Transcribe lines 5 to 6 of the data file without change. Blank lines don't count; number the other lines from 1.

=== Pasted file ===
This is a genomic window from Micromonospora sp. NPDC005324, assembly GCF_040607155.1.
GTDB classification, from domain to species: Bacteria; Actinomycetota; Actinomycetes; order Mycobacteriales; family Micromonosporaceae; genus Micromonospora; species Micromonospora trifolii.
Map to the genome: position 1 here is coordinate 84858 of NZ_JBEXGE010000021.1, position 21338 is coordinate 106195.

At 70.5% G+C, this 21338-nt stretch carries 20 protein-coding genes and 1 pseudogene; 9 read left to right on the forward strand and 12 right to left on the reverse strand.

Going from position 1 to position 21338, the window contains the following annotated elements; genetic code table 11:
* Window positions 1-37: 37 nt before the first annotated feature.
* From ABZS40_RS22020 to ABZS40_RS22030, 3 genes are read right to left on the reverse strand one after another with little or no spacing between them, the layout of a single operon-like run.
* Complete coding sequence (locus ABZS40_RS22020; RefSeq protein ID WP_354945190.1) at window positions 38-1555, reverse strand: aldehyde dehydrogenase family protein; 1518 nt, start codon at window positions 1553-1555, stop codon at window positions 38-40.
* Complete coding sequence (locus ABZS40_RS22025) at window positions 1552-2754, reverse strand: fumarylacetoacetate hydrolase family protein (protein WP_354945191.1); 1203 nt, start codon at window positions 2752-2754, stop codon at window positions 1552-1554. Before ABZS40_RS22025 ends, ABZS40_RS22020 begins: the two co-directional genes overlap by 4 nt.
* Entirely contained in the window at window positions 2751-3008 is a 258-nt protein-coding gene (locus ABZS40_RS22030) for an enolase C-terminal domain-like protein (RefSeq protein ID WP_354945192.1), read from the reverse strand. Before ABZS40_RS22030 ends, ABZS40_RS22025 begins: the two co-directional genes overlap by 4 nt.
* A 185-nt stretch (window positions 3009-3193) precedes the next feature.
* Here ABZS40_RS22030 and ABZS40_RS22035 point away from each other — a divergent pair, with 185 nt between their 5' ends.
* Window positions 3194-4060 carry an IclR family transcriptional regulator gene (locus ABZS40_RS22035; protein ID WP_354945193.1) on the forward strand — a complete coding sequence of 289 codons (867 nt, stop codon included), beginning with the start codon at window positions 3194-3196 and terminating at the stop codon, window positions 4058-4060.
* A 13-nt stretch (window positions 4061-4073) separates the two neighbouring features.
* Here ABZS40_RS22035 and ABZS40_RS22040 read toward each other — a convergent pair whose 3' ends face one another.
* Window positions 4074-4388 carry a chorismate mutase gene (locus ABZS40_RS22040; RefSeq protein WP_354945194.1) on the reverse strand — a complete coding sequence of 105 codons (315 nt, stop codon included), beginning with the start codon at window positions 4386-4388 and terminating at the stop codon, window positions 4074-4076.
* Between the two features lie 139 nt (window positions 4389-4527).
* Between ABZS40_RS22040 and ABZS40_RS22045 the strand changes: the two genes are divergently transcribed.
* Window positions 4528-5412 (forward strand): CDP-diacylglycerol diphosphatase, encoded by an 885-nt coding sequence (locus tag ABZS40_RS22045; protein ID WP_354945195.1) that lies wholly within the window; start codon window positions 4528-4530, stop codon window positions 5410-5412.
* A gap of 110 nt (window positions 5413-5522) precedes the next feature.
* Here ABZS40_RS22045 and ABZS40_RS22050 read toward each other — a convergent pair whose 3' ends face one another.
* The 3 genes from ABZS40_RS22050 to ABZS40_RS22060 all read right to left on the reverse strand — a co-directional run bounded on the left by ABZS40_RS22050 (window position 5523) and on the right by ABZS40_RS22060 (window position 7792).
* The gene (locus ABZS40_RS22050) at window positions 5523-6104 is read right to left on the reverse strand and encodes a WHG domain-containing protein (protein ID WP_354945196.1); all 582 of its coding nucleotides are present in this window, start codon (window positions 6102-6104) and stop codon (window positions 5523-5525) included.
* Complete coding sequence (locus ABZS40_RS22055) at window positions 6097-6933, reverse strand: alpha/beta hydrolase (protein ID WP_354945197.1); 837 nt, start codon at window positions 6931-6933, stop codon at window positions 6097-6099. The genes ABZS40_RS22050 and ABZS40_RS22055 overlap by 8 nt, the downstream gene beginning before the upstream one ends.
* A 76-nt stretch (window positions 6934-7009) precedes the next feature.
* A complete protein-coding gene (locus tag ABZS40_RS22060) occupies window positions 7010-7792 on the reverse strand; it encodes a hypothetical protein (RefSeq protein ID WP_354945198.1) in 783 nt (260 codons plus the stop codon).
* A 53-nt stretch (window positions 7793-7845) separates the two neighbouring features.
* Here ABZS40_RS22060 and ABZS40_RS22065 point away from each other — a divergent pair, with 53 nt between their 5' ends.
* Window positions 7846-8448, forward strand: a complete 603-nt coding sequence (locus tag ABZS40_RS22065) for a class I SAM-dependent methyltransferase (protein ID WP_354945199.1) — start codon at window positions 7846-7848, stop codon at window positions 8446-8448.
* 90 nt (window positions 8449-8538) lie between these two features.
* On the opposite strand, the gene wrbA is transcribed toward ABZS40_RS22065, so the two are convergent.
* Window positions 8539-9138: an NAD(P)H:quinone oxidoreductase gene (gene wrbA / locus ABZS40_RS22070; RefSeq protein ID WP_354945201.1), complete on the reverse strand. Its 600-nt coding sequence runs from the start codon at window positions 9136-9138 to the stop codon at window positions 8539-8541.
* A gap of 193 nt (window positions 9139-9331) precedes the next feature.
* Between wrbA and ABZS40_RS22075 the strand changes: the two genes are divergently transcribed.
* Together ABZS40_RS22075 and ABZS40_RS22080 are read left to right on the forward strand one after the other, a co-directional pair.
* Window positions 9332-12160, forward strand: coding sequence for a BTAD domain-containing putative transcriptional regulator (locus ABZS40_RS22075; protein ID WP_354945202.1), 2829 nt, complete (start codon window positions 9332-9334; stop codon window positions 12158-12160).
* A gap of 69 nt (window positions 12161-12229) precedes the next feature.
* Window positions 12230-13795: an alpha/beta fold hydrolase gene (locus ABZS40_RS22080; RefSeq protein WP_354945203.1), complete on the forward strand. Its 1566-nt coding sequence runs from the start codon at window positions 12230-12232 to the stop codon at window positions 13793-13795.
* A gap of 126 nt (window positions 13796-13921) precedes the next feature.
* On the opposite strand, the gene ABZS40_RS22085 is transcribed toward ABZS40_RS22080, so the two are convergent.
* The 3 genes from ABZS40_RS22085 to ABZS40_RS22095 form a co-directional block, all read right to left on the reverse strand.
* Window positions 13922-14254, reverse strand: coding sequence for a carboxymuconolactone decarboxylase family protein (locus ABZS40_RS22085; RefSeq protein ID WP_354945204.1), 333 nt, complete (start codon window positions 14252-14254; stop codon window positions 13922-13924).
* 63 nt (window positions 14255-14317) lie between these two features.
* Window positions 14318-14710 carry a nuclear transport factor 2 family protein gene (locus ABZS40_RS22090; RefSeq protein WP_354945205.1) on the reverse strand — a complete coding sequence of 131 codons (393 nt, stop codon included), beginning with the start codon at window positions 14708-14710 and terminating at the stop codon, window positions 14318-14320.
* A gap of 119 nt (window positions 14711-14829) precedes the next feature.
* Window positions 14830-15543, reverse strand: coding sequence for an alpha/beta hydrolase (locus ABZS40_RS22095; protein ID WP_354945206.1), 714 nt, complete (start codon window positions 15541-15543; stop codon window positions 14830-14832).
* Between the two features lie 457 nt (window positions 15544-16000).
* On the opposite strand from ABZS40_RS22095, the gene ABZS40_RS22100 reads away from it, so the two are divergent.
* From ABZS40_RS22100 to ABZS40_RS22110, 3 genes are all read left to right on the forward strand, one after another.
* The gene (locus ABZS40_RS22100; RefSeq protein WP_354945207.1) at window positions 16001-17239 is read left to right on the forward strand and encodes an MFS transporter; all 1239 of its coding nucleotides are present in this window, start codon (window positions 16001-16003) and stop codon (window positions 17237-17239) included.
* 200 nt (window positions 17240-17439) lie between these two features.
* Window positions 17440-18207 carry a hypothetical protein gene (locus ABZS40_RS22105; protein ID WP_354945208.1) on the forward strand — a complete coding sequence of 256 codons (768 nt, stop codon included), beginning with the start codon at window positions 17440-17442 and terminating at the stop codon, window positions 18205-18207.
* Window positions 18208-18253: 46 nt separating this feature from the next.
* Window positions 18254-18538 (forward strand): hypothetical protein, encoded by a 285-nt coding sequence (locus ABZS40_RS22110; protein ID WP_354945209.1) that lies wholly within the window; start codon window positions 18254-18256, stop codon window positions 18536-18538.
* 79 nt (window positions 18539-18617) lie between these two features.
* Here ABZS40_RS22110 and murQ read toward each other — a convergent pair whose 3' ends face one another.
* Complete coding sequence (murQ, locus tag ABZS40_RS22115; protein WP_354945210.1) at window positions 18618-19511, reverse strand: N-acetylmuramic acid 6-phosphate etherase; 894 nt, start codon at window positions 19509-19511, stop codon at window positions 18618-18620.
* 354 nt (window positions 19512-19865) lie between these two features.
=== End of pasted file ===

Going from position 1 to position 21338, the window contains the following annotated elements; genetic code table 11:
* Window positions 1-37: 37 nt before the first annotated feature.